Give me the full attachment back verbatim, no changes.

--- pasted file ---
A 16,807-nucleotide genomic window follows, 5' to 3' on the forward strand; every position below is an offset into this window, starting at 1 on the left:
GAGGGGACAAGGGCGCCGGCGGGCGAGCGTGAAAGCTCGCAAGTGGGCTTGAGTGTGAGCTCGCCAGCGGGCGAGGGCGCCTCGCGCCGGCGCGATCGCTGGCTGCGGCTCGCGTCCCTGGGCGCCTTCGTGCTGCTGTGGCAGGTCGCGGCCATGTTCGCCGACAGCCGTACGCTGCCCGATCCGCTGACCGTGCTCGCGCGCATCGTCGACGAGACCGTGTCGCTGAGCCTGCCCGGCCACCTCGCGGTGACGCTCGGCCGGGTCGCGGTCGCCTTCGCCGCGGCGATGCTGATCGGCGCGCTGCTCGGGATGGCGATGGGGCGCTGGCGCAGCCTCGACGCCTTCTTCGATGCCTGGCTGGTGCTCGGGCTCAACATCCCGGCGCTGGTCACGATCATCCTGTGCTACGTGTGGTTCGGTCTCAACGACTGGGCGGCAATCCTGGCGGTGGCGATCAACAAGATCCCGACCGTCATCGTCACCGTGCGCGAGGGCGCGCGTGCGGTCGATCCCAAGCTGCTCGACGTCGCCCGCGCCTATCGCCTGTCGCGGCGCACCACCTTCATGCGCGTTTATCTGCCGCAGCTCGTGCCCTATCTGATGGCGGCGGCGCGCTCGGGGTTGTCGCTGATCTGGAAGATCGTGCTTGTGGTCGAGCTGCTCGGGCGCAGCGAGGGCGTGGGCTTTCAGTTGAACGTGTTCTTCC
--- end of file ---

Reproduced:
A 16,807-nucleotide genomic window follows, 5' to 3' on the forward strand; every position below is an offset into this window, starting at 1 on the left:
GAGGGGACAAGGGCGCCGGCGGGCGAGCGTGAAAGCTCGCAAGTGGGCTTGAGTGTGAGCTCGCCAGCGGGCGAGGGCGCCTCGCGCCGGCGCGATCGCTGGCTGCGGCTCGCGTCCCTGGGCGCCTTCGTGCTGCTGTGGCAGGTCGCGGCCATGTTCGCCGACAGCCGTACGCTGCCCGATCCGCTGACCGTGCTCGCGCGCATCGTCGACGAGACCGTGTCGCTGAGCCTGCCCGGCCACCTCGCGGTGACGCTCGGCCGGGTCGCGGTCGCCTTCGCCGCGGCGATGCTGATCGGCGCGCTGCTCGGGATGGCGATGGGGCGCTGGCGCAGCCTCGACGCCTTCTTCGATGCCTGGCTGGTGCTCGGGCTCAACATCCCGGCGCTGGTCACGATCATCCTGTGCTACGTGTGGTTCGGTCTCAACGACTGGGCGGCAATCCTGGCGGTGGCGATCAACAAGATCCCGACCGTCATCGTCACCGTGCGCGAGGGCGCGCGTGCGGTCGATCCCAAGCTGCTCGACGTCGCCCGCGCCTATCGCCTGTCGCGGCGCACCACCTTCATGCGCGTTTATCTGCCGCAGCTCGTGCCCTATCTGATGGCGGCGGCGCGCTCGGGGTTGTCGCTGATCTGGAAGATCGTGCTTGTGGTCGAGCTGCTCGGGCGCAGCGAGGGCGTGGGCTTTCAGTTGAACGTGTTCTTCC